If a loved one has been arrested, your first instinct may be to dig into your own bank account or ask friends and family members for money to help post bail. It’s true that you or a defendant can post bail for themselves if certain conditions are met. But bail can range from hundreds of dollars to thousands. That’s a lot of money to pull together all at once. And even if you have the finances to pay the cost of bail, using your own money may not be the best option depending on your circumstances and the circumstances of the person who’s been arrested. If you’re weighing your options and wondering whether you should use your own money to pay bail or to use a bail bond, there are some questions you should ask yourself.
- How much will I have to pay out-of-pocket?
- Can I support myself in a financial emergency?
- Will my loved one show up to their court hearing?
Can I support myself in a financial emergency?
People who can afford to pay the bail costs often still choose to go with a bail bond company instead of paying out-of-pocket. If you pay the bail yourself, that money will be held by the courts until a verdict is reached. The process can take several months, which means you may not get the money back for a long time. If you have a financial emergency, you won’t be able to use that money to support yourself if you’ve spent it on bail. And if the defendant misses their court hearings, the bail could forfeit to the courts, and you won’t get any of it back.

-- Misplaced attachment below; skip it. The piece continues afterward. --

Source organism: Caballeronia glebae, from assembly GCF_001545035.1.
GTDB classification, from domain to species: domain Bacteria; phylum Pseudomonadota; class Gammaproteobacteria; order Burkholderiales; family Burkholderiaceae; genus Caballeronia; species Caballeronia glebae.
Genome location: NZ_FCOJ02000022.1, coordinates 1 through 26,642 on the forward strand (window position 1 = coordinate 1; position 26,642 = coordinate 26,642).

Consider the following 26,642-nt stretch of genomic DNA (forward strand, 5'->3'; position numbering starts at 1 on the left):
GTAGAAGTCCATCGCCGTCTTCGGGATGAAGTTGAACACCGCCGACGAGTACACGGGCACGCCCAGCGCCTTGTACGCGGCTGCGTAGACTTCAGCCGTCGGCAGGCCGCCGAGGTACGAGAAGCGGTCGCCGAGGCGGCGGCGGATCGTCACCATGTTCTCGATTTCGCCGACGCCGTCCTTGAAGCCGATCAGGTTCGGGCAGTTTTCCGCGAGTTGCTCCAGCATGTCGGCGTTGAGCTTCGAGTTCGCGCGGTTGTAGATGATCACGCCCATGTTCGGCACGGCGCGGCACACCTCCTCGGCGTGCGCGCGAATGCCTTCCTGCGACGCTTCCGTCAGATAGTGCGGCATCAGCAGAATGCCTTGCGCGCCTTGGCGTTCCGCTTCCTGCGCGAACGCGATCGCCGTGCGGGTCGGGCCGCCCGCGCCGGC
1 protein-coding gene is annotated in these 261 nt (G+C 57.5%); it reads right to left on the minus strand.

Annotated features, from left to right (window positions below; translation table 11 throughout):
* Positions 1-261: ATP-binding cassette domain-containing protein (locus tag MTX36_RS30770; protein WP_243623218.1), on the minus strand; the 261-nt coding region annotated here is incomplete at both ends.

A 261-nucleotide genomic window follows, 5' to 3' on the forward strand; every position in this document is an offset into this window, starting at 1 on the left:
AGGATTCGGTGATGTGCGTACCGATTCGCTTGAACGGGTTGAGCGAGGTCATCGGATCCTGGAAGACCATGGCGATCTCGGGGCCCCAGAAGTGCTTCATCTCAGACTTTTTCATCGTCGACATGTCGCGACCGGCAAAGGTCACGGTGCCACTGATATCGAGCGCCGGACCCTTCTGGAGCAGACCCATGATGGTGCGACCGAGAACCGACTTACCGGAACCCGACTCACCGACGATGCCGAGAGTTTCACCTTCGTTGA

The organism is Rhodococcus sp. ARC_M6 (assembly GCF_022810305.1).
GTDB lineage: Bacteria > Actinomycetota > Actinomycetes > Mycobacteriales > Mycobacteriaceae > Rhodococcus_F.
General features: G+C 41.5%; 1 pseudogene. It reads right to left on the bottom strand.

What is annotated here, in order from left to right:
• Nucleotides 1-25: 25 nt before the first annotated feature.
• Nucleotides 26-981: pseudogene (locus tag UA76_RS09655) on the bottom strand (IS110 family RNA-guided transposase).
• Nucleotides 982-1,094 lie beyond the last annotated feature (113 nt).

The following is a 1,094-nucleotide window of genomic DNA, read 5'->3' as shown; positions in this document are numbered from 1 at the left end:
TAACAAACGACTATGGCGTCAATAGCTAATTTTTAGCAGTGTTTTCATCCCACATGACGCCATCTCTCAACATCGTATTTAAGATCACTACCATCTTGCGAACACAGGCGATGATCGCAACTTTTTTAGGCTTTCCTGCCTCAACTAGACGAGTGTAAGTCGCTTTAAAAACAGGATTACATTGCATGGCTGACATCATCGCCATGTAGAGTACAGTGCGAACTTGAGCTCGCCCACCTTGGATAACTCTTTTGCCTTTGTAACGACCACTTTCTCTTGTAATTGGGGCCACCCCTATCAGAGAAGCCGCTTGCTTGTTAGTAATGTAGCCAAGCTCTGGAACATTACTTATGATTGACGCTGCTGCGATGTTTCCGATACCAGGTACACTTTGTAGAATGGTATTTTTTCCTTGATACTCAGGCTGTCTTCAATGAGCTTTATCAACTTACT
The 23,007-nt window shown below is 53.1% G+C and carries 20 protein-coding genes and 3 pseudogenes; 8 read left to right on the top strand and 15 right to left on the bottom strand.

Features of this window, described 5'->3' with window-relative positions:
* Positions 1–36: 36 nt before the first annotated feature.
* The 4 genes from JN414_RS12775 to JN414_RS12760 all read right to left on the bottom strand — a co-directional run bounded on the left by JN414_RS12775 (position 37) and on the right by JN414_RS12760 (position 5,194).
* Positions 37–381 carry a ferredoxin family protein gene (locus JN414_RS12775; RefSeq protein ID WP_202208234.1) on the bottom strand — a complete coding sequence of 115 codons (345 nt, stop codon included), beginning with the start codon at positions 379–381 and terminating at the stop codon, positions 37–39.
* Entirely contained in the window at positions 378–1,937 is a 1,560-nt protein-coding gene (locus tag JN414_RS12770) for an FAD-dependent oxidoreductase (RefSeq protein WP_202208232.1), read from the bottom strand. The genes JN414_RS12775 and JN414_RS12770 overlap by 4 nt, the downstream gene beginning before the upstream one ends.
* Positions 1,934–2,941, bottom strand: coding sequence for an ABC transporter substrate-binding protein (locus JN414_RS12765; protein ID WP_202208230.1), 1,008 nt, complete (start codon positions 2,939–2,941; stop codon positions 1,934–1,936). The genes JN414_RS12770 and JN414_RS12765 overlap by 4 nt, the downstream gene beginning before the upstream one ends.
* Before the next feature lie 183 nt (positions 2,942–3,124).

Since the bail bond company puts the money up for bail, you’ll be able to hold onto your money for any unplanned expenses that may come up in your life.
How much will I have to pay out-of-pocket?
Depending on the severity of the offense, the court could set bail for several hundred or several thousand dollars. That’s a lot of money out of your bank account. If you post bail with your own money, court fees and fines could be taken directly from it. So the money you get back from the bail refund may be less than what you posted.
A bail bond company has the resources to cover the entire cost of bail, so you don’t have to use your own money. There’s a nonrefundable fee of 10% of the bail bond. That 10% is considered a service charge, so you won’t get it back if your loved one is convicted or acquitted.
Will my loved one show up to their court hearing?
Posting bail or going through a bail bond agent doesn’t excuse someone from showing up in court. It’s in your best interest to make sure your loved one will show up for their court hearings regardless of whether you post bail yourself or go through a bail bond agent.
Since bail bond agents are using their own money to post bail, they have an interest in making sure the defendant appears in court, stays out of trouble, and avoids getting re-arrested. A good bail bond company has the resources and connections to help people stay on the right track.
A few more things to consider: If you pay the bail cost with your own money, it could affect your ability to get a public defender. A court may decide that if you can pay the bail yourself, you can afford your own attorney. And if you post bail yourself, the amount is public record. That financial information can be viewed by creditors or anyone else in the general public.
If a loved one has been arrested and bail has been set, it’s important to know what your options are. Your best bet is to talk to an expert. River City Bail Bonds can explain the bail bond process, answer your specific questions, and help you secure a bond any time of day or night.